THE Modi Government delayed and suppressed the data from the National Crime Records Bureau for a whole year. Finally, it has released 2017 data in 2019. The NCRB had pleaded earlier that the delay was in part due to the need to collect and organise the data under certain new sub-heads including lynchings and khap-ordered killings. But the data collected by NCRB under the sub-heads mob lynching, murder by influential people and killing ordered by khap panchayat have not been published!
It is significant that recently, RSS chief Mohan Bhagwat declared that ‘lynchings’ are a Western construct and should not be used ‘defame’ India. To be clear, he did not say that Indians ought not to lynch: he merely sought to brand those expressing outrage at the lynchings as “anti-nationals” out to “defame” India.
While the NCRB has suppressed data relating to lynchings, it has created a new category – of “anti-national crimes”! The NCRB data also shows evidence of the use of the ‘sedition’ law to persecute dissenting voices. The total number of sedition cases increased from 35 in 2016 to 51 in 2017, where 228 persons were arrested by the police, as compared to 48 in 2016. Assam, which reported no case of sedition in 2016, registered 19 cases in 2017 Assam recorded the highest number of sedition cases followed by Haryana, Himachal Pradesh, Odisha and Tamil Nadu.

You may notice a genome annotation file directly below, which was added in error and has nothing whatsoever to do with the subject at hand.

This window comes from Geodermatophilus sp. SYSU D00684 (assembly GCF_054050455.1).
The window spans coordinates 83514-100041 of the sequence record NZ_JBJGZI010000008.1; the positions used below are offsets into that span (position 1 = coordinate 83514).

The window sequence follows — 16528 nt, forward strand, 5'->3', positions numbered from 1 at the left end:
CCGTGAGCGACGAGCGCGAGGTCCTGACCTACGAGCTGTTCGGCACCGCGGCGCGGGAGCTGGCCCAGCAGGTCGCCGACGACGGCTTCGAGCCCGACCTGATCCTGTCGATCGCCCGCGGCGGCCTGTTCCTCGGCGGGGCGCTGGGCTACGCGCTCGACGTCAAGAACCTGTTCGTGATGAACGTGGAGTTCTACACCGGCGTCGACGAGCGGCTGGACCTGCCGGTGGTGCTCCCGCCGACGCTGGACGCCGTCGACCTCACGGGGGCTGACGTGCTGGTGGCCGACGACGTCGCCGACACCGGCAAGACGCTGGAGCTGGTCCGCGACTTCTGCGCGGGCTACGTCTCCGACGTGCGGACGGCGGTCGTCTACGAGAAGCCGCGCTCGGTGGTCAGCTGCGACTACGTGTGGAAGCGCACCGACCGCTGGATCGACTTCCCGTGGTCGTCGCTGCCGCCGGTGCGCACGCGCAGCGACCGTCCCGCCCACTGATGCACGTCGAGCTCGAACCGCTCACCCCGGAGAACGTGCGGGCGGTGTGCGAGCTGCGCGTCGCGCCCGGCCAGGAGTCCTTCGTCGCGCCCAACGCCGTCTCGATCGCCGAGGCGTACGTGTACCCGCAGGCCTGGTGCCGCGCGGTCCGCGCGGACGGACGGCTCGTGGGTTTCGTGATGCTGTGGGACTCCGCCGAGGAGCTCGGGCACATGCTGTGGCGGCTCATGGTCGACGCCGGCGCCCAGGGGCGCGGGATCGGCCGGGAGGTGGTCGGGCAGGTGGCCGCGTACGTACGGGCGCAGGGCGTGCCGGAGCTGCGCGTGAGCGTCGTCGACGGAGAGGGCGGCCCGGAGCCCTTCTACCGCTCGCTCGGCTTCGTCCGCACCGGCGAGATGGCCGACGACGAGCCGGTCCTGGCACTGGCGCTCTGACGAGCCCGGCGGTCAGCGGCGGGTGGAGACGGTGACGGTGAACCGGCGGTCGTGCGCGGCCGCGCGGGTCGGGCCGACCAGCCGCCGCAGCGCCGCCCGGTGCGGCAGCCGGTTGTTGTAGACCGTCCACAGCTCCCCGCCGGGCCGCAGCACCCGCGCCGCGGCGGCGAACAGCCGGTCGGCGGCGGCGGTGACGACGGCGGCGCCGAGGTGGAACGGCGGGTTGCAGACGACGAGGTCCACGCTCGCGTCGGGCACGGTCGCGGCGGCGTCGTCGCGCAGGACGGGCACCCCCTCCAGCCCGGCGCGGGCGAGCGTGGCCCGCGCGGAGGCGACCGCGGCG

In the same vein as Bhagwat, India’s Home Minister Amit Shah recently declared that “Western” standards of human rights cannot be “blindly” applied to India, since “There is no bigger violation of human rights than those affected by militants in Kashmir or Naxals.” What did Shah mean, exactly? International human rights norms have always held militants and non-state actors accountable, and have defined every attack on non-combatants and civilians as a violation of human rights. What Shah means is that since militants violate human rights, it would be “anti-Indian” to hold Indian law-enforcement forces and armed personnel accountable for custodial killings in conflict areas. In other words, what he implies is that it is anti-Indian to demand respect for human rights from forced engaged in conflicts with “Maoists” and “Kashmiri militants.”
Remember, Shah himself is the first Home Minister of India who has been accused in cases of custodial killing of three persons, and also of illegal spying on a woman. For the National Human Rights Commission (NHRC) to have invited Shah to address it, is a tragic irony.
Meanwhile, the Jammu and Kashmir administration – which is directly controlled by Home Minister Amit Shah – has wound up seven commissions including the Jammu and Kashmir State Human Rights Commission (SHRC), State Commission for Protection of Women and Child Rights (SCPWCR), and State Commission for Persons with Disabilities (SCPwD).